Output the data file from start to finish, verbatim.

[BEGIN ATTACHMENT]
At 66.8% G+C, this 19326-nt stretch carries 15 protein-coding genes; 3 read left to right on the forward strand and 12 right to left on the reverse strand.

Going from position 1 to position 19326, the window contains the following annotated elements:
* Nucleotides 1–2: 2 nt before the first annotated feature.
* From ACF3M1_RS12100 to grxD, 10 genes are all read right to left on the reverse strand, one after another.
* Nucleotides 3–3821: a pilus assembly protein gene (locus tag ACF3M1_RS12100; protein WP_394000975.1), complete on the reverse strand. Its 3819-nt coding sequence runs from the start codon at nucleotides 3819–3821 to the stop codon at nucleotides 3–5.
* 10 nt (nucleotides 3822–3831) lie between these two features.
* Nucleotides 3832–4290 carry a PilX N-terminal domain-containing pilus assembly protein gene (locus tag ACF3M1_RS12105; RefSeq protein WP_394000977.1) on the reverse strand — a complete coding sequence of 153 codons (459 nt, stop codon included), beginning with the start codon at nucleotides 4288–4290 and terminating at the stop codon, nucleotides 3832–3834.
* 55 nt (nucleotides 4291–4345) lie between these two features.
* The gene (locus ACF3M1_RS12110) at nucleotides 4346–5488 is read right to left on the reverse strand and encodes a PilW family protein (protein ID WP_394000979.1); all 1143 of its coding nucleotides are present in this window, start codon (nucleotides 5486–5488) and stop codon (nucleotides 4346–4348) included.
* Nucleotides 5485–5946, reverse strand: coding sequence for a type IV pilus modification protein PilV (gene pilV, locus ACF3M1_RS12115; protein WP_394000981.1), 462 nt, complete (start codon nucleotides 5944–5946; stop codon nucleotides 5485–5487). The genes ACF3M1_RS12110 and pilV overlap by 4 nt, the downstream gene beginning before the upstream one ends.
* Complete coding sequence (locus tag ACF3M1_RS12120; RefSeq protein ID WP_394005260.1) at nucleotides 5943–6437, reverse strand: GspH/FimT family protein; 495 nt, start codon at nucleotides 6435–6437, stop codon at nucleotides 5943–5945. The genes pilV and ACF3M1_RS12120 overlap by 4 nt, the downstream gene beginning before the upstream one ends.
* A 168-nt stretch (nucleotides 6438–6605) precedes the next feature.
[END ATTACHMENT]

At 66.8% G+C, this 19326-nt stretch carries 15 protein-coding genes; 3 read left to right on the forward strand and 12 right to left on the reverse strand.

Going from position 1 to position 19326, the window contains the following annotated elements:
* Nucleotides 1–2: 2 nt before the first annotated feature.
* From ACF3M1_RS12100 to grxD, 10 genes are all read right to left on the reverse strand, one after another.
* Nucleotides 3–3821: a pilus assembly protein gene (locus tag ACF3M1_RS12100; protein WP_394000975.1), complete on the reverse strand. Its 3819-nt coding sequence runs from the start codon at nucleotides 3819–3821 to the stop codon at nucleotides 3–5.
* 10 nt (nucleotides 3822–3831) lie between these two features.
* Nucleotides 3832–4290 carry a PilX N-terminal domain-containing pilus assembly protein gene (locus tag ACF3M1_RS12105; RefSeq protein WP_394000977.1) on the reverse strand — a complete coding sequence of 153 codons (459 nt, stop codon included), beginning with the start codon at nucleotides 4288–4290 and terminating at the stop codon, nucleotides 3832–3834.
* 55 nt (nucleotides 4291–4345) lie between these two features.
* The gene (locus ACF3M1_RS12110) at nucleotides 4346–5488 is read right to left on the reverse strand and encodes a PilW family protein (protein ID WP_394000979.1); all 1143 of its coding nucleotides are present in this window, start codon (nucleotides 5486–5488) and stop codon (nucleotides 4346–4348) included.
* Nucleotides 5485–5946, reverse strand: coding sequence for a type IV pilus modification protein PilV (gene pilV, locus ACF3M1_RS12115; protein WP_394000981.1), 462 nt, complete (start codon nucleotides 5944–5946; stop codon nucleotides 5485–5487). The genes ACF3M1_RS12110 and pilV overlap by 4 nt, the downstream gene beginning before the upstream one ends.
* Complete coding sequence (locus tag ACF3M1_RS12120; RefSeq protein ID WP_394005260.1) at nucleotides 5943–6437, reverse strand: GspH/FimT family protein; 495 nt, start codon at nucleotides 6435–6437, stop codon at nucleotides 5943–5945. The genes pilV and ACF3M1_RS12120 overlap by 4 nt, the downstream gene beginning before the upstream one ends.
* A 168-nt stretch (nucleotides 6438–6605) precedes the next feature.